The normal range of intraocular pressure is traditionally considered to be between 10 and 21 millimeter of mercury (mmHg) but there are people who have high IOP but no glaucoma. This condition is called as ‘Ocular Hypertension’ (OHT).
On the other hand, there are some people who have normal eye pressure but they still have glaucoma. This condition is called as ‘Normal Pressure Glaucoma’ (NPG).
Eye pressure therefore is just a risk factor for glaucoma. Whether it is normal or high varies from person to person.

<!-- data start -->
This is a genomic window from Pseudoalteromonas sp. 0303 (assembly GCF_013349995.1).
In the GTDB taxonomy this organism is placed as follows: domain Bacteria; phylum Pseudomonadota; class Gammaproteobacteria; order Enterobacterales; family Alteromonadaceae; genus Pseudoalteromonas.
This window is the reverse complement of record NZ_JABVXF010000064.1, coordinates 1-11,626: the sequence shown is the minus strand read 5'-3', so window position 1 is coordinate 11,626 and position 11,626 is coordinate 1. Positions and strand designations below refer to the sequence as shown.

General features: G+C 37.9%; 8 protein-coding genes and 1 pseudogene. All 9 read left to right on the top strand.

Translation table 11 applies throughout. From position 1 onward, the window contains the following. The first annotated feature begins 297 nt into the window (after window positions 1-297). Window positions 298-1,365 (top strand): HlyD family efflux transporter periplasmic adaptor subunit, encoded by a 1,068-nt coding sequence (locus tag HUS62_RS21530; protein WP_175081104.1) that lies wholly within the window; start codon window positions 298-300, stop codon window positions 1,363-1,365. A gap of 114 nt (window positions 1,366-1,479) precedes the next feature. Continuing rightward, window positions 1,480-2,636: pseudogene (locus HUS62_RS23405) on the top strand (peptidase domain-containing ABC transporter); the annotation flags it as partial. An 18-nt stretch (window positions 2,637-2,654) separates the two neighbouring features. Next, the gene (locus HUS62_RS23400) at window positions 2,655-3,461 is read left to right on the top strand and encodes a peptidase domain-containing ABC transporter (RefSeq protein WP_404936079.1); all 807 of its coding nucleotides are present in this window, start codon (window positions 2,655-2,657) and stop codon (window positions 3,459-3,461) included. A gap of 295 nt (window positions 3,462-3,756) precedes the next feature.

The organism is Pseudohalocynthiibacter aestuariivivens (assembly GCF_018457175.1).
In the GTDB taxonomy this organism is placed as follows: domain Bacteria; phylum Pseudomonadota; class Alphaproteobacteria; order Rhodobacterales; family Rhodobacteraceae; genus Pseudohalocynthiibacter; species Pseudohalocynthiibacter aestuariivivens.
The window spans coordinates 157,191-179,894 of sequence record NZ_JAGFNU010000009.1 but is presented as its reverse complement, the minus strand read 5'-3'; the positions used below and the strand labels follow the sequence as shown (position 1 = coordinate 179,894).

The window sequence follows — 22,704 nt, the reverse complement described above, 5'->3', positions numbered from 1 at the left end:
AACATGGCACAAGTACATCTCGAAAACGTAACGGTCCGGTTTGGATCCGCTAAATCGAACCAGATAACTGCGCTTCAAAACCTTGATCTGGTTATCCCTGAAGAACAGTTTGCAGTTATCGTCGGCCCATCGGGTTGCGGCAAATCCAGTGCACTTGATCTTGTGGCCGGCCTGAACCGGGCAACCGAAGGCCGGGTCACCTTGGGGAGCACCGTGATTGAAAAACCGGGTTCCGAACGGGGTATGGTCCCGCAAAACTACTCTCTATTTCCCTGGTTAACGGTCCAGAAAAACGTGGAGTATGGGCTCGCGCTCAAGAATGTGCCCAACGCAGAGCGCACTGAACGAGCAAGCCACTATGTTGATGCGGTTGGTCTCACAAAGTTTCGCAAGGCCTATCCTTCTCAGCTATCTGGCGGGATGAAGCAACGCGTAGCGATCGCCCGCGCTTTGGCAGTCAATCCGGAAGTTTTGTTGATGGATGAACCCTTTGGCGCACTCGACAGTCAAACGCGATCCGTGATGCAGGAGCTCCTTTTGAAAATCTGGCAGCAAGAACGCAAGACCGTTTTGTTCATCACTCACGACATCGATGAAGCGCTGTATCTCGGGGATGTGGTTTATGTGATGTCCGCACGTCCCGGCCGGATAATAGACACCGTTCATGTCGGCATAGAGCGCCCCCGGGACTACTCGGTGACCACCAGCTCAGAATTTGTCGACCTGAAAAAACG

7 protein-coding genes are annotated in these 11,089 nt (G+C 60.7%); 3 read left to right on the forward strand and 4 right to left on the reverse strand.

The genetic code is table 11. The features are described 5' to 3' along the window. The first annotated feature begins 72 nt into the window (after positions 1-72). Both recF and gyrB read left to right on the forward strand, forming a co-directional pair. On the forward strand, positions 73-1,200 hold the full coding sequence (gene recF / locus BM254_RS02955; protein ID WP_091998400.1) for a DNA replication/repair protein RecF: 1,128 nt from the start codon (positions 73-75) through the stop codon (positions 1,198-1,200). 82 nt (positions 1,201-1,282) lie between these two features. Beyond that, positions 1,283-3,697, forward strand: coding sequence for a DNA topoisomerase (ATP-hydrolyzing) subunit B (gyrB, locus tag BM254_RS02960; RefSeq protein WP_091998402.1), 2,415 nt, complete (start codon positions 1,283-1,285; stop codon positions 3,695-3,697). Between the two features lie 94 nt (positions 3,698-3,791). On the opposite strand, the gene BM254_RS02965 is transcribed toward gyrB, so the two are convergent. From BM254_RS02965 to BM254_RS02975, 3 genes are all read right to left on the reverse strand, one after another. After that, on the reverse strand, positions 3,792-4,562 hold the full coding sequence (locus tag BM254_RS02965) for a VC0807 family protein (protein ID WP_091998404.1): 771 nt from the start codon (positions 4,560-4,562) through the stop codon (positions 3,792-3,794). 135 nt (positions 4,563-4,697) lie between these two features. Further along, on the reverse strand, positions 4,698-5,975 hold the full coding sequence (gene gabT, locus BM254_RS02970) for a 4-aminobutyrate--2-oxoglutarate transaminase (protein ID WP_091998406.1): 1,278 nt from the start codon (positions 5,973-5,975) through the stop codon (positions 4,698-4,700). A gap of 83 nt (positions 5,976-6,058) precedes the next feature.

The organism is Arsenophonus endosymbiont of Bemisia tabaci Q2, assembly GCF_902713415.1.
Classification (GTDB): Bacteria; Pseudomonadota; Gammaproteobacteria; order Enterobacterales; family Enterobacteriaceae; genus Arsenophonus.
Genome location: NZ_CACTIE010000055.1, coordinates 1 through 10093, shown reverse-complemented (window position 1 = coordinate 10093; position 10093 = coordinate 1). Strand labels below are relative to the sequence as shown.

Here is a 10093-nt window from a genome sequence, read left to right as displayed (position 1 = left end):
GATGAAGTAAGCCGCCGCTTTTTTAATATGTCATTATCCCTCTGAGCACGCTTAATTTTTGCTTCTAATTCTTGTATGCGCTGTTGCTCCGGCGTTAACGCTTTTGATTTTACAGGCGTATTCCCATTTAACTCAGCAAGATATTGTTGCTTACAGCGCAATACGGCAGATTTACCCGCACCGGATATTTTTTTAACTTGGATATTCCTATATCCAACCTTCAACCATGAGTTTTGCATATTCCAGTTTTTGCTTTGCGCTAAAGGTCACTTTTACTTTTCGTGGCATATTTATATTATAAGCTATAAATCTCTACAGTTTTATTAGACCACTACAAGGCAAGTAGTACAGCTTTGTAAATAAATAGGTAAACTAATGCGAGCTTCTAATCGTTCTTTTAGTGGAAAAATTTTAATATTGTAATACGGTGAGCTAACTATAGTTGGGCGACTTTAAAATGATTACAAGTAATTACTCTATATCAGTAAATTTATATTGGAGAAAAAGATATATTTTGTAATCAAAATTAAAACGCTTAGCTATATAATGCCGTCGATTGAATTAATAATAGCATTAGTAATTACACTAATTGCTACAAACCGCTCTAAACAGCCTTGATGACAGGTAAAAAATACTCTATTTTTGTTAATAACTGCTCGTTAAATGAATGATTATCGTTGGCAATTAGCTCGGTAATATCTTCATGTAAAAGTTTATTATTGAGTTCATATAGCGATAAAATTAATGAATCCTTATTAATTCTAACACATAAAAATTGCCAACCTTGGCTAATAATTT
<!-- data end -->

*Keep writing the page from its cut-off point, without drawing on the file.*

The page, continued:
In the past, high IOP was thought to be the cause of glaucoma and was even included in the definition of glaucoma. Studies after studies later showed that glaucoma may be present in the absence of high eye pressure and it may not be present even if the eye pressure is consistently high.
In modern ophthalmology, IOP is considered to be the only modifiable factor for the management of glaucoma. It is not included in the definition or diagnostic criteria of glaucoma any more.
So if you have high IOP, you don’t necessarily have glaucoma. At the same time, it’s important to remember that you must have complete eye examination by an ophthalmologist to rule out glaucoma.